Putting military clothing in civilian context

For decades now, military inspired garments have had their place in both mens- and womenswear as well as in lots of subcultures and style philosophies, such as streetwear, rugged ivy, classic menswear and in the great outdoors.
But how transcended military clothing into something that had lost most of its martial context and everyone can wear?


In the earlier centuries you’d probably struggle to see a knight wearing his plate armor while hanging out or some British red coat in the pub on a Saturday night out. Uniforms were either issued to standing armies or had to be purchased by the soldiers themselves. Armor and clothes weren’t suitable for everyday needs, both for their material and colors used.


The first case of military clothing in broader civilian use was amongst former American soldiers after World War II who liked their wide cut, durable chinos and their leather flying jackets (if they served as pilots) so much, they just kept wearing them. Between the world wars nearly every bigger army made its uniform colors more suitable for blending in with the environment (brown, tan, olive green) than standing out with bright colors. Still, you were easily identified as a (former) soldier if you wore this kind of clothing and it had not much – and if any, rather pro-military – political context if you walked around in your old army clothing.

British Mods via Club of Gents

In the years during and after the second World War, the United states had high demand for military clothing due to their following wars over the world. While the uniforms were produced industrially in greater numbers that were actually needed, you now could get older pieces that were replaced by newer issues in surplus stores for a few bucks.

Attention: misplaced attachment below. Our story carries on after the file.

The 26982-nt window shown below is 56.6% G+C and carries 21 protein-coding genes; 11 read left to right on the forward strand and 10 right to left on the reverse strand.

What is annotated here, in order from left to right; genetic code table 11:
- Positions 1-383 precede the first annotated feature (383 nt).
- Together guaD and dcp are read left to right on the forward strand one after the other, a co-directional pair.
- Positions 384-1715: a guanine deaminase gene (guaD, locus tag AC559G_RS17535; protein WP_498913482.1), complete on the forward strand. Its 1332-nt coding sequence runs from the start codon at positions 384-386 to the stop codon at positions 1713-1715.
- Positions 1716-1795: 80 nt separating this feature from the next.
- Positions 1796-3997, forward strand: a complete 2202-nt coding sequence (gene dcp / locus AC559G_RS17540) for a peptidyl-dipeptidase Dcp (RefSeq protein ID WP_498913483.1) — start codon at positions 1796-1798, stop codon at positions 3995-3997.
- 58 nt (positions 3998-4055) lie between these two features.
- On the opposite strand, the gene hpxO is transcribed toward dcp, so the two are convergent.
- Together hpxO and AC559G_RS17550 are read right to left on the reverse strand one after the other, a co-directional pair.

One of the first subcultures on this side of the pond who discovered the appeal of surplus clothing were British Mods who wore M-51 US army parkas over their suits to stay warm and dry while riding their signature scooters.


Starting with their M-51 styles (first issued in 1951, hence the name) the US Army began to cut their patterns with a layering system that helped soldiers to accommodate to the various climates they had to fight in.
That means, under the outer layer (e.g. the parka) was enough room to layer a liner jacket, some woolen shirts and other garments underneath – or a fine suit if you were British youth.


The British Mods still didn’t use the parkas for any political expression but rather as a durable, cheap shell to save their pricier clothing underneath.

As anti-war movements started to form, the need for continued death and suffering amongst both soldiers and civilians around the globe was being questioned. Especially, after the “war to end all wars” (WWII) didn’t end wars, but instead started and fueled others, you could see the first military clothing worn with political meaning.


Disillusioned veterans who had lost everything but their uniforms and the starting hippie movement writing slogans and peace symbols on the cheap garments from the surplus store were a common sight.


Pictures from the anti-war/pro-peace marches went around the globe and made the olive-green US army clothing of that time iconic. Well into the 70ies lots of garments were floating around and played their part in forming popular western culture. See John Lennon or Robert De Niro as Travis Bickle in their M-65 field jackets or OG-107 army shirts with patches picturing band logos or slogans on old concert photos.

Mr Robert DeNiro as Travis Bickle

In the following years, surplus was incorporated into lots of different styles. Punks and early skinheads discovered the appeal of MA-1 satin bomber jackets and their stylish siblings.


For the lower body part both the American OG-107 fatigue pant with its signature fading green color and patch front pockets and the M-65 Cargo and its successors with the big pockets at the side of the leg gained popularity for their wide, relaxed silhouette and durable material (cotton sateen and later ripstop).


Well into the 90ies we can watch another signature military style reach into daily civilian clothing: